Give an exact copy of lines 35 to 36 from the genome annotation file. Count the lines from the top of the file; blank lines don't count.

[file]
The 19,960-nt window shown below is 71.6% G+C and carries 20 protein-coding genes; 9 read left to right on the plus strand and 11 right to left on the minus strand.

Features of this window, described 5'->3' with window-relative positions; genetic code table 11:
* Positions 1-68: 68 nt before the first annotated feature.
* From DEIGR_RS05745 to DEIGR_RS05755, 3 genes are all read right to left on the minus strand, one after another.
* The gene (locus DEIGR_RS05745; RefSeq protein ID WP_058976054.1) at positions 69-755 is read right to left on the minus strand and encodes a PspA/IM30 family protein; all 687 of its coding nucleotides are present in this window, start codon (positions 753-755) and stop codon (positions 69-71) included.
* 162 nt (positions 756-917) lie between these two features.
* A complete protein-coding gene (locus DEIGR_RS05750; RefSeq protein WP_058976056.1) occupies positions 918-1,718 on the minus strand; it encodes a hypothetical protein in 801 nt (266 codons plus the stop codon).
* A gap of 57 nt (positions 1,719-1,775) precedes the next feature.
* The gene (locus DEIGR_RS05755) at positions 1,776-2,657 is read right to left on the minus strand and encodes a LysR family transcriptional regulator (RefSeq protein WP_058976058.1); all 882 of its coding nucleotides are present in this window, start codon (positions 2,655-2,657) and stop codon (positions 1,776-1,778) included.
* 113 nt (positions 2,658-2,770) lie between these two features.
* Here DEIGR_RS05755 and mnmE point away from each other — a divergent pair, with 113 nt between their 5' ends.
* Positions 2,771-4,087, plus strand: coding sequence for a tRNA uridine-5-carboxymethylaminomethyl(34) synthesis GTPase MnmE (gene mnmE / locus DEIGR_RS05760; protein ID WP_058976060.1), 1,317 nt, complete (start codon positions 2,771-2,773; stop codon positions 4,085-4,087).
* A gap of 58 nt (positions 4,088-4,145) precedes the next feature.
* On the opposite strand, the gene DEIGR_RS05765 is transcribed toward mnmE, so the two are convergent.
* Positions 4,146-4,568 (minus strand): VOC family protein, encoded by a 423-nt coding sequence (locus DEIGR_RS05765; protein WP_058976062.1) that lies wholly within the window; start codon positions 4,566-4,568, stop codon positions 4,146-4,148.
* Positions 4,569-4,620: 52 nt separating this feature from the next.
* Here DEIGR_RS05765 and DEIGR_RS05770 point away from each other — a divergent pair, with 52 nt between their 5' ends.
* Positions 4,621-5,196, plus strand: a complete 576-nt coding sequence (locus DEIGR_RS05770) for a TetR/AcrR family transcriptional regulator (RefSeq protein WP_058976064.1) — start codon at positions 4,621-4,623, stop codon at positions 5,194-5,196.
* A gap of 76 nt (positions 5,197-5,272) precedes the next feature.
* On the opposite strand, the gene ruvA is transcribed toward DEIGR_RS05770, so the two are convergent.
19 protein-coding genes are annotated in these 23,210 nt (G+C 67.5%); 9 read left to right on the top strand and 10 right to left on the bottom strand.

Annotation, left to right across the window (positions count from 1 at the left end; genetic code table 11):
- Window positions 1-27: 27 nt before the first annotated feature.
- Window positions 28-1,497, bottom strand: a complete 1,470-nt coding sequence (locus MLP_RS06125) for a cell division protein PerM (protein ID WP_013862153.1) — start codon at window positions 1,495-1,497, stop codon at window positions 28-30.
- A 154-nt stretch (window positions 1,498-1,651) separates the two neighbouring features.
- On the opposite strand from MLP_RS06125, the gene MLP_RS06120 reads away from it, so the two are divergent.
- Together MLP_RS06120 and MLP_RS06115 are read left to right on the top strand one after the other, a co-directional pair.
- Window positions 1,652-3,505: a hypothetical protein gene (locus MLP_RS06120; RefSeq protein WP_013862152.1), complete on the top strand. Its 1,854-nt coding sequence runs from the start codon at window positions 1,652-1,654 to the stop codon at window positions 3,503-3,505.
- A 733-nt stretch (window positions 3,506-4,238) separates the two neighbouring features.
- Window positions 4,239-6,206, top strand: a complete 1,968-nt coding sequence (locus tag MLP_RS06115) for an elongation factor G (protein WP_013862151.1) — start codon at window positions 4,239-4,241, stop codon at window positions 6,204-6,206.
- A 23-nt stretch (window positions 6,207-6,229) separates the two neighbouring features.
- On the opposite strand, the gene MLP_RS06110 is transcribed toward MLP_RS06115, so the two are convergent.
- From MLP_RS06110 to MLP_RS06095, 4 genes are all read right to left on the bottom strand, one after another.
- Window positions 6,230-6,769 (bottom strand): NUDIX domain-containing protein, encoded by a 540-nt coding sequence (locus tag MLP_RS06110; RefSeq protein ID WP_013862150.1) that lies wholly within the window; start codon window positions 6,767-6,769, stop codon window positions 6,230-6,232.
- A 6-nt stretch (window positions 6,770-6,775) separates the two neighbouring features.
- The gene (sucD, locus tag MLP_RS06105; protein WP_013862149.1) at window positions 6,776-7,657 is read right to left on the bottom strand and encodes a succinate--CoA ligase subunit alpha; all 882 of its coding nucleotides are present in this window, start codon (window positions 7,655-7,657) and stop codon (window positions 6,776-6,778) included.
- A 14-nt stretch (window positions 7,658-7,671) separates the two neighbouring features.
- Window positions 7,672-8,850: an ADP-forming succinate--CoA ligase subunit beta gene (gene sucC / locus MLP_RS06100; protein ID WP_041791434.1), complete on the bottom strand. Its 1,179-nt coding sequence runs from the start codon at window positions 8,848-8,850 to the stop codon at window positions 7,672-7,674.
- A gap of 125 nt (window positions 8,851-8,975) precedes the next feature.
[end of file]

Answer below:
- A 6-nt stretch (window positions 6,770-6,775) separates the two neighbouring features.
- The gene (sucD, locus tag MLP_RS06105; protein WP_013862149.1) at window positions 6,776-7,657 is read right to left on the bottom strand and encodes a succinate--CoA ligase subunit alpha; all 882 of its coding nucleotides are present in this window, start codon (window positions 7,655-7,657) and stop codon (window positions 6,776-6,778) included.